Maritime and roadside air pollution takes toll on city’s health, drives out talent
By Tommy Lee and Emily Chung
As shoppers and tourists walk out from the air-conditioned comfort of Tsim Sha Tsui’s Habour City mall, they quickly cover their mouths with their hands. Excited tourists race towards the harbour with their cameras ready, only to be left disappointed. All they see is a murky haze and thick, heavy smog instead of Hong Kong’s iconic and impressive skyline of high-rises.
These days, blue skies are a rarity in the city. But air pollution is not just a blight on the scenery, it is harmful to our health and affects our daily life. According to the Hedley Environment Index by the University of Hong Kong, poor air quality accounts for over 3,000 premature deaths per year and incurred HK$39 billion in economic losses in 2012.
Power plants used to be Hong Kong’s biggest polluter but the focus is now shifting to maritime pollution. Marine vessels became the largest source of respirable suspended particulates, nitrogen oxides and sulphur dioxide in 2011, a fact that was recognised in the Chief Executive’s last policy address. Also, a study by the policy think-tank Civic Exchange shows ships at berth accounted for 40 per cent of total emissions within Hong Kong waters.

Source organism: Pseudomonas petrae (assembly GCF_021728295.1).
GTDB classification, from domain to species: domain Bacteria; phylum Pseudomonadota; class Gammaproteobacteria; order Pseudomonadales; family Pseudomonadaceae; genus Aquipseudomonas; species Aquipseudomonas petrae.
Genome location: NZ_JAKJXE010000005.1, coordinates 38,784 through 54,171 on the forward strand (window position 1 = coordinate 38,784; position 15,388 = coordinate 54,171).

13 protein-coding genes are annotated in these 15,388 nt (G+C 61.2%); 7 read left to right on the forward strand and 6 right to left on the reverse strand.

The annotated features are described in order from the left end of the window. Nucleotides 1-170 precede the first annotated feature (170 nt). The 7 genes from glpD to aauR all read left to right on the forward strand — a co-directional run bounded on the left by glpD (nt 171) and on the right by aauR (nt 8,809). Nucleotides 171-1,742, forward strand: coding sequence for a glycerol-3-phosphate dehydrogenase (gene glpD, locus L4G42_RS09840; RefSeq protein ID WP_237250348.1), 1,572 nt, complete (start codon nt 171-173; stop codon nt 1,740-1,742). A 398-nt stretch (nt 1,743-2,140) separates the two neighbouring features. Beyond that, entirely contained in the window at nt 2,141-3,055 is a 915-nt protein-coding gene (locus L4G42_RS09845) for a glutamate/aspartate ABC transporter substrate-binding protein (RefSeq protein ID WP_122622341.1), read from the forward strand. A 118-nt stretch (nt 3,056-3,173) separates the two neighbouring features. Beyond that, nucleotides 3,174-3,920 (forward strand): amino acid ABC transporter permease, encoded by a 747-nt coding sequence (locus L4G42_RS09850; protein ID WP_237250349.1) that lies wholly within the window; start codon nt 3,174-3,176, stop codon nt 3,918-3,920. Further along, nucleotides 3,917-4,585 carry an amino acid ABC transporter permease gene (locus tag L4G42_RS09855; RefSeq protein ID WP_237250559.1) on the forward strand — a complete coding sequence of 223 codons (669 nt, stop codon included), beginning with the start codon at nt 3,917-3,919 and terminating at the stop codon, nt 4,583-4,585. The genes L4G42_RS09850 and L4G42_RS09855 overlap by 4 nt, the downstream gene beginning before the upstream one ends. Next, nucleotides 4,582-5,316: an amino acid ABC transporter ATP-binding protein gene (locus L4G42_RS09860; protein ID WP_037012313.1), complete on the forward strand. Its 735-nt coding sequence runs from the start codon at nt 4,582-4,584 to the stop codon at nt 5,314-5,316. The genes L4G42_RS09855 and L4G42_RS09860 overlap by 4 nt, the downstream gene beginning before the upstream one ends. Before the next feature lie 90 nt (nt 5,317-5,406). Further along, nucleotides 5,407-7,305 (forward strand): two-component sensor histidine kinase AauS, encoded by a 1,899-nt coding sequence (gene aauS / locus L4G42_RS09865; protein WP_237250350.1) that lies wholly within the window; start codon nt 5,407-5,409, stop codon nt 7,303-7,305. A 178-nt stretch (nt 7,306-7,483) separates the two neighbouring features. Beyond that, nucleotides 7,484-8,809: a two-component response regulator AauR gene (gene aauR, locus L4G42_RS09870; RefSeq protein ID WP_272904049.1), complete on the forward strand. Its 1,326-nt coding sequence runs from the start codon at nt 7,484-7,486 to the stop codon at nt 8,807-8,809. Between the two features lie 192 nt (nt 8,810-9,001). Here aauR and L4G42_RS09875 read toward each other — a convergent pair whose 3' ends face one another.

To deal with the marine pollution, the shipping industry has taken the initiative to regulate the emission from liners. In November 2010, 18 private shipping companies collaborated with Civic Exchange to establish the Fair Winds Charter (FWC). They voluntarily signed up to burn fuel with a sulphur content of no more than 0.5 per cent while at berth in Hong Kong. Currently, most ocean-going vessels employ cheaper and dirtier bunker fuels with sulphur content of between 2.8 per cent and 3.5 per cent.
But not all the industry players have joined the clean-up act. There are around 200 companies operating in Hong Kong, but only 18 of them participated in the FWC.
“Obviously that has come at a high cost,” says David Skov, South China head at Maersk Line, one of the companies which spent over HK$1 million as part of the FWC. “For competitors who are not joining, it means they can reduce their costs compared to us.”
Although there is resistance from individual companies, a major industry group has thrown its weight behind the scheme. In fact, the Hong Kong Shipowners’ Association is a co-founder of the FWC and is lobbying the government to impose regulations requiring the use of cleaner fuel while vessels are at berth in Hong Kong. With such a regulation, all the companies would be competing fairly.
“It is important that we reduce air pollution in Hong Kong because we live here and our children live here,” says Arthur Bowling, the managing director of Hong Kong Shipowners’ Association. While FWC was a first step and very short term, its aim was to inspire the government to take further action, he explains. “With regulation, we can restore the level playing field in the competition. We are very keen for the government to introduce regulation.”
The FWC had been due to expire last December, but the shipping companies agreed to extend the contract through 2013 as the government promised it would introduce regulation. Chief Executive Leung Chun-ying vowed in his first policy address in January to enact legislation to enforce the requirement of the fuel switch when ships dock later this year.